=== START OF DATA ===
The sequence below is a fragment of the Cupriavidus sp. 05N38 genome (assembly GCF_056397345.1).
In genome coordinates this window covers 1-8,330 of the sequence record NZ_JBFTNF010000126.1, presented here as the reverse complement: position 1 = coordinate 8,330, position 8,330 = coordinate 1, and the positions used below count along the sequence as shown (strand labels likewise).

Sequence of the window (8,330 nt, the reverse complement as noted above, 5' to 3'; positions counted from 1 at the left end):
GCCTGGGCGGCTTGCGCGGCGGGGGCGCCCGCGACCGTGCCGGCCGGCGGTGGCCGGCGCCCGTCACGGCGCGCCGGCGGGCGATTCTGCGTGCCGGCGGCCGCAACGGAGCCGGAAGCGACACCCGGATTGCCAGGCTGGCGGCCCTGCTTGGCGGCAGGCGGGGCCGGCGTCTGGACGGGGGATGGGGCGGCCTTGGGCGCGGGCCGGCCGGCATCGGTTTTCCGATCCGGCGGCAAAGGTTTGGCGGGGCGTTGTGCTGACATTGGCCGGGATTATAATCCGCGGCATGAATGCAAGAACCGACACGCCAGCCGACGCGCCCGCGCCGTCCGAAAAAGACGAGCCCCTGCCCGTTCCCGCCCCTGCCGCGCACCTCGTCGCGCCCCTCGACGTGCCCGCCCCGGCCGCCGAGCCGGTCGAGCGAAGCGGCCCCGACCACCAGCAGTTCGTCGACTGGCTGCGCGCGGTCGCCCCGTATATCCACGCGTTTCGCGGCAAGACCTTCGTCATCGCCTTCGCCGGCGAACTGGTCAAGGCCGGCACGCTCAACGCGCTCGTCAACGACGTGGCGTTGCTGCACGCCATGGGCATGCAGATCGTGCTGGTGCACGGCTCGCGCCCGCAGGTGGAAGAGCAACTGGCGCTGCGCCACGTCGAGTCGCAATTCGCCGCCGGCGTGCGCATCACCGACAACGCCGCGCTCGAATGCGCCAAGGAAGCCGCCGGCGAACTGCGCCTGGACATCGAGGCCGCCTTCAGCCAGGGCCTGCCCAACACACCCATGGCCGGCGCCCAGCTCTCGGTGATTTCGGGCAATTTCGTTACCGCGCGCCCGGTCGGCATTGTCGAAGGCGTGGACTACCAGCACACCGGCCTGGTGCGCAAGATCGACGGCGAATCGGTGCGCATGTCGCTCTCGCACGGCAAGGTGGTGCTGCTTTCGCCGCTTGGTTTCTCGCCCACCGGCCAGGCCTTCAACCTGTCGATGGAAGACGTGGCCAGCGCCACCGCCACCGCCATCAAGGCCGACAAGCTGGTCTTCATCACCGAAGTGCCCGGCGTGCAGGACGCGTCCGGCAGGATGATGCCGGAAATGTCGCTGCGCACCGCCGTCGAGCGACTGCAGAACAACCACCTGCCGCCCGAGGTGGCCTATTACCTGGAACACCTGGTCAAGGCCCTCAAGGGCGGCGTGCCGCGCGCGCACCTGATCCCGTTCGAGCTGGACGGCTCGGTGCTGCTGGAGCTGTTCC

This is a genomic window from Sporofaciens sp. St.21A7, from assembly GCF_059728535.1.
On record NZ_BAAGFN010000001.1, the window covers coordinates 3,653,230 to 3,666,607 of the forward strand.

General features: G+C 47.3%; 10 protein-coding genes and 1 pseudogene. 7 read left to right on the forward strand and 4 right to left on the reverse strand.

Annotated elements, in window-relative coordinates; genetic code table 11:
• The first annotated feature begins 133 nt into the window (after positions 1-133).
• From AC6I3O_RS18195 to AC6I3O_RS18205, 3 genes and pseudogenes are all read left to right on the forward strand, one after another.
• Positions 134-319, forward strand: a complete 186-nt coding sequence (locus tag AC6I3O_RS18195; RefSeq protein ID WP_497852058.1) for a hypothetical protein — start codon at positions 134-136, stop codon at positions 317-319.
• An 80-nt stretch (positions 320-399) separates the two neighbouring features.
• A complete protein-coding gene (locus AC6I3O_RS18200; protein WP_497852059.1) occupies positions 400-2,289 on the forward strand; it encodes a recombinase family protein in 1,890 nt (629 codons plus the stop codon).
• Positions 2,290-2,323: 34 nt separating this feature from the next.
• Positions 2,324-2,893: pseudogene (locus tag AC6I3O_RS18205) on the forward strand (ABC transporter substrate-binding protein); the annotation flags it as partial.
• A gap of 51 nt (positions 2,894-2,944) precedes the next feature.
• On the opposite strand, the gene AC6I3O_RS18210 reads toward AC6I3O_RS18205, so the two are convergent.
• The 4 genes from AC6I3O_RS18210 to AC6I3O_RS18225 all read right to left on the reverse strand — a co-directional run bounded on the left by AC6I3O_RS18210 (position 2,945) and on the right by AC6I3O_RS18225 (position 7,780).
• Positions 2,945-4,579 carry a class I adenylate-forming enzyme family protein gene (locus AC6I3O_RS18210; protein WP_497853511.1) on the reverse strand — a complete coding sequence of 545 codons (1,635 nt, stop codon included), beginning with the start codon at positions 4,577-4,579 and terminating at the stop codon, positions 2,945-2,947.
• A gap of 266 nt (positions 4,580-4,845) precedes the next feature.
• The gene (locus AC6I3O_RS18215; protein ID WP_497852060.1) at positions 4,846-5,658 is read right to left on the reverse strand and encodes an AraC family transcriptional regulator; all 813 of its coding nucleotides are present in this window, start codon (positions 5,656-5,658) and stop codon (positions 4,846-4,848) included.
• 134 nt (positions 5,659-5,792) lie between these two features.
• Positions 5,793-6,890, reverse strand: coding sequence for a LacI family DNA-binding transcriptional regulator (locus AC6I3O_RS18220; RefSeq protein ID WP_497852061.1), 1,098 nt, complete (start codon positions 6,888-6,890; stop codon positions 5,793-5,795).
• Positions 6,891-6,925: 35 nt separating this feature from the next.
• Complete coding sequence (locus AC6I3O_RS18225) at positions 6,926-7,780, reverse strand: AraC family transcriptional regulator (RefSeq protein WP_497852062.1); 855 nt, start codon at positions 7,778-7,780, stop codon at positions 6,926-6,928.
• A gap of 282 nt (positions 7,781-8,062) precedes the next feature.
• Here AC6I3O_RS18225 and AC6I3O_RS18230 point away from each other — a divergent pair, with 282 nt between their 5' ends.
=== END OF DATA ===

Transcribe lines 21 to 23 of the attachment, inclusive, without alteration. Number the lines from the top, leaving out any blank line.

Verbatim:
• The gene (locus AC6I3O_RS18215; protein ID WP_497852060.1) at positions 4,846-5,658 is read right to left on the reverse strand and encodes an AraC family transcriptional regulator; all 813 of its coding nucleotides are present in this window, start codon (positions 5,656-5,658) and stop codon (positions 4,846-4,848) included.
• 134 nt (positions 5,659-5,792) lie between these two features.
• Positions 5,793-6,890, reverse strand: coding sequence for a LacI family DNA-binding transcriptional regulator (locus AC6I3O_RS18220; RefSeq protein ID WP_497852061.1), 1,098 nt, complete (start codon positions 6,888-6,890; stop codon positions 5,793-5,795).